Urban areas that are segregated by race, ethnicity or income have more Federally Qualified Health Centers (FQHC), which provide primary care services for disadvantaged populations, despite an adequate supply of private sector physicians, according to new findings published in Health Services Research.
Urban areas, by absolute number, should have an adequate supply of physicians in the private sector, yet the need for these FQHCs to make up for these gaps speaks more to distribution and the effects the distribution has on disparities in access to care, said lead author and Ph.D. candidate Michelle Ko, M.D. of the Fielding School of Public Health at University of California, Los Angeles.
After analyzing data from the Area Resource File from 2000 to 2007 and 2000 U.S. Census data on 1,786 metropolitan counties, the researchers found that counties with a large minority population were more likely to have an FQHC in 2000, and counties that gained at least one FQHC from 2000 to 2007 had more low income residents and racial/ethnic minorities in segregated communities.
As long as we have persistent resident segregation with income and race/ethnicity, we will continue to need safety net providers, said Ko.
We know a lot of problems that result from segregation and are typically thought of around unequal education and a number of other kinds of issues, but I dont think health care is one of the impacts that people think of, said Jessica Greene, Ph.D., an Associate Professor at the University of Oregons Department of Planning, Public Policy and Management. It substantiates this theory that race really seems to matter in terms of where doctors are located and whether doctors are willing to accept low income patients.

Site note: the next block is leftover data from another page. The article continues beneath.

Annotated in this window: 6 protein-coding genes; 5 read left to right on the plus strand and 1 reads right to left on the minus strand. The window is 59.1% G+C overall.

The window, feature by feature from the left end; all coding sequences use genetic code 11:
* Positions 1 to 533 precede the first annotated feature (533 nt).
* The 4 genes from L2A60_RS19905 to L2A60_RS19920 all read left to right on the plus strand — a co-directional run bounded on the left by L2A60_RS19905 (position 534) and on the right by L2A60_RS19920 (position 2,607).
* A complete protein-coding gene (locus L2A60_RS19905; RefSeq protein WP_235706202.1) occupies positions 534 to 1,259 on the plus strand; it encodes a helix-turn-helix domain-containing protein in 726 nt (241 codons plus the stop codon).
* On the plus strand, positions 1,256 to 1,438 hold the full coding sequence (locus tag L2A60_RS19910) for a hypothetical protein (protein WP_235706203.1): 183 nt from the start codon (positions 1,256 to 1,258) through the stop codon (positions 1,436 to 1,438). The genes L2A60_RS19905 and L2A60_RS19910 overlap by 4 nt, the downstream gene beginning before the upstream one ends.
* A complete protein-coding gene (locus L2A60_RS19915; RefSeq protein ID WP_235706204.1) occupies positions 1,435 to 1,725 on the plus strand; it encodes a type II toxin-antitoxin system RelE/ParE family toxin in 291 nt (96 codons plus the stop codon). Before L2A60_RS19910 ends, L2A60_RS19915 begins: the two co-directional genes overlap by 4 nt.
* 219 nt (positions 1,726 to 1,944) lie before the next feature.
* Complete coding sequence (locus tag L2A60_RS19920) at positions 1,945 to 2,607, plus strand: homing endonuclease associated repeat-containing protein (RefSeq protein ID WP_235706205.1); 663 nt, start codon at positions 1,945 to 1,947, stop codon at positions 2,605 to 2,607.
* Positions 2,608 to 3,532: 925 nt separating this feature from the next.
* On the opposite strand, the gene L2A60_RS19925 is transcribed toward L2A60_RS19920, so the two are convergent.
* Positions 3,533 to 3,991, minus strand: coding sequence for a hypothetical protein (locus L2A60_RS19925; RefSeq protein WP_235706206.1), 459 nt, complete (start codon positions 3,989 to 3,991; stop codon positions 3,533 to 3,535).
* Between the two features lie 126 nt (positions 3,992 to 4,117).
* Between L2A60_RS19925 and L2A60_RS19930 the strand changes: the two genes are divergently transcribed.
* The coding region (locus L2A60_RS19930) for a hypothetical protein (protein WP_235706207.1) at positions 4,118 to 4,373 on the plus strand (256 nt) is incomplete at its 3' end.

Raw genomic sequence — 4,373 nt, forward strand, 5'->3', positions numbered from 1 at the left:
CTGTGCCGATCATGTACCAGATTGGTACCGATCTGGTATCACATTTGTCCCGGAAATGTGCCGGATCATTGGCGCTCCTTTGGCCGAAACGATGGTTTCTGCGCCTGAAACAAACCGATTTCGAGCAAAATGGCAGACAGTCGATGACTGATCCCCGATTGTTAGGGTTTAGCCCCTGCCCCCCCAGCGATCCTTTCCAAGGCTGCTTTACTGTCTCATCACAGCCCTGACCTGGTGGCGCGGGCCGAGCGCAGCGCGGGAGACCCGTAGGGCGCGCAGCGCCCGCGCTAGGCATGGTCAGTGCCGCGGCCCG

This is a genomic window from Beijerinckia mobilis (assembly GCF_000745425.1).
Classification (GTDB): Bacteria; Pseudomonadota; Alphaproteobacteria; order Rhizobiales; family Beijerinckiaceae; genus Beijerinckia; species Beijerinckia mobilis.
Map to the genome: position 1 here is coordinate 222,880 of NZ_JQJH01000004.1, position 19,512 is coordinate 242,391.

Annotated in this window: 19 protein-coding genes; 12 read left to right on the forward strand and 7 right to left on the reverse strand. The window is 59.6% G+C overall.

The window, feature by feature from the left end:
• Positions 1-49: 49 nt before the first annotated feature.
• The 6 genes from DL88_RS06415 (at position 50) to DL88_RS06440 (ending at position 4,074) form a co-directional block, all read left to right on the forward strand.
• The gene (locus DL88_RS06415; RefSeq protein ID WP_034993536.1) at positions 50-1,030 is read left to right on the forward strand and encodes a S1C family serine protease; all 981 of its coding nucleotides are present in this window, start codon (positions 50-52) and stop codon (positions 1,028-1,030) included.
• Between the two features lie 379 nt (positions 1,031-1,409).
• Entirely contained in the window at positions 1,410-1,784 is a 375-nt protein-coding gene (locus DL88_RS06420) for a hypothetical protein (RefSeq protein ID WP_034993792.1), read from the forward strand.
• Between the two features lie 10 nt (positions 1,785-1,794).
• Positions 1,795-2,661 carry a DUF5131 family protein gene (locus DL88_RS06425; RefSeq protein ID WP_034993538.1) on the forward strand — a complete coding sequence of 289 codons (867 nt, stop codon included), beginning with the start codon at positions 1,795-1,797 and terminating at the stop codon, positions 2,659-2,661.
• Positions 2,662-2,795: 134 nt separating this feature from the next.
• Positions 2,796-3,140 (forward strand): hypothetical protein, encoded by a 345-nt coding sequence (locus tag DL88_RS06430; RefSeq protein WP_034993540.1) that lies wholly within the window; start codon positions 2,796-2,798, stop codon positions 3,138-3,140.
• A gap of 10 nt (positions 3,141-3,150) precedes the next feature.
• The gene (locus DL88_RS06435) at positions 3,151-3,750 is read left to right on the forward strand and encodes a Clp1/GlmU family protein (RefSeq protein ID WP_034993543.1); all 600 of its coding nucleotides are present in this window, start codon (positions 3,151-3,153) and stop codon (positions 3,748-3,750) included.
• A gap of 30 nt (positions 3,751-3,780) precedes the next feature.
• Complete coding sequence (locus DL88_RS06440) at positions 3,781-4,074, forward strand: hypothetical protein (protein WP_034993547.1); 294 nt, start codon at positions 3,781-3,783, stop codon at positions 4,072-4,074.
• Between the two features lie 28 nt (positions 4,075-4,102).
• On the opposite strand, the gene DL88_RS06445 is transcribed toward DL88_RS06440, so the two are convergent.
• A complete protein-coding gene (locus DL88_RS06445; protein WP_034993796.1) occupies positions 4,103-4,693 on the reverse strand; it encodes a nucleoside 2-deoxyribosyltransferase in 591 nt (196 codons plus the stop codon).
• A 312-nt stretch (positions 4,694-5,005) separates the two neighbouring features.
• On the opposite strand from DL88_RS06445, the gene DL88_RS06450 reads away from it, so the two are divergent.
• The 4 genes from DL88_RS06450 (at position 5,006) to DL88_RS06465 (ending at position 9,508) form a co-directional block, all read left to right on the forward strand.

Greater diversification of the health care workforce and finding providers who are really committed to minority populations may help to alleviate health care disparities that stem from access issues related to income and racial/ethnic segregation, said Ko. Until that happens there will continue to be that catch up where FQHCs will continue to be critically important in filling gaps for access to care for racial and ethnic minorities.
Explore further: Racial disparities in colon cancer screening persist despite insurance, access
Ko, M. and Ponce, N.A. (2012) Community residential segregation and the local supply of Federally Qualified Health Centers. Health Services Research. In Press. onlinelibrary.wiley.com/journa … 111/(ISSN)1475-6773/